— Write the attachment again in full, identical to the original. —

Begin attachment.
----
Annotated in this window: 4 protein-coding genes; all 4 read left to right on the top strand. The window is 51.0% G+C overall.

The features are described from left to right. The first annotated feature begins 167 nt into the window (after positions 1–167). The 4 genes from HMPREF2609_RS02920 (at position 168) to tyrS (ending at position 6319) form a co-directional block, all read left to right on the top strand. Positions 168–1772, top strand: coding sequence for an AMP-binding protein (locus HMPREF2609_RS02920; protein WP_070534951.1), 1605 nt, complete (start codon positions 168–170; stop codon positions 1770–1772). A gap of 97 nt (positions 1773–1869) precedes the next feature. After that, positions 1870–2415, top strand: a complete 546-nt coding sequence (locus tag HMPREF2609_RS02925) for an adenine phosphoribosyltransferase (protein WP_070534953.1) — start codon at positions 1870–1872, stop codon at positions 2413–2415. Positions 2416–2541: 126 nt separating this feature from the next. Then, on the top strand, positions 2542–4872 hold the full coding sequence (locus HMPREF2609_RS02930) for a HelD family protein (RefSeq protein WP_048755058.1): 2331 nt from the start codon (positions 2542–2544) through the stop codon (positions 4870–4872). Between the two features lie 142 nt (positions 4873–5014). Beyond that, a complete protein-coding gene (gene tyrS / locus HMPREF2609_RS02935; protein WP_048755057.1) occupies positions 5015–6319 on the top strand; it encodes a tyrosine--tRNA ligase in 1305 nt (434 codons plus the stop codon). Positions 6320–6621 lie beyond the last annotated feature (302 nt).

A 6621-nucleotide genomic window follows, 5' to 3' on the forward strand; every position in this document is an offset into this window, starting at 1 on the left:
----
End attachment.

Annotated in this window: 4 protein-coding genes; all 4 read left to right on the top strand. The window is 51.0% G+C overall.

The features are described from left to right. The first annotated feature begins 167 nt into the window (after positions 1–167). The 4 genes from HMPREF2609_RS02920 (at position 168) to tyrS (ending at position 6319) form a co-directional block, all read left to right on the top strand. Positions 168–1772, top strand: coding sequence for an AMP-binding protein (locus HMPREF2609_RS02920; protein WP_070534951.1), 1605 nt, complete (start codon positions 168–170; stop codon positions 1770–1772). A gap of 97 nt (positions 1773–1869) precedes the next feature. After that, positions 1870–2415, top strand: a complete 546-nt coding sequence (locus tag HMPREF2609_RS02925) for an adenine phosphoribosyltransferase (protein WP_070534953.1) — start codon at positions 1870–1872, stop codon at positions 2413–2415. Positions 2416–2541: 126 nt separating this feature from the next. Then, on the top strand, positions 2542–4872 hold the full coding sequence (locus HMPREF2609_RS02930) for a HelD family protein (RefSeq protein WP_048755058.1): 2331 nt from the start codon (positions 2542–2544) through the stop codon (positions 4870–4872). Between the two features lie 142 nt (positions 4873–5014). Beyond that, a complete protein-coding gene (gene tyrS / locus HMPREF2609_RS02935; protein WP_048755057.1) occupies positions 5015–6319 on the top strand; it encodes a tyrosine--tRNA ligase in 1305 nt (434 codons plus the stop codon). Positions 6320–6621 lie beyond the last annotated feature (302 nt).

A 6621-nucleotide genomic window follows, 5' to 3' on the forward strand; every position in this document is an offset into this window, starting at 1 on the left: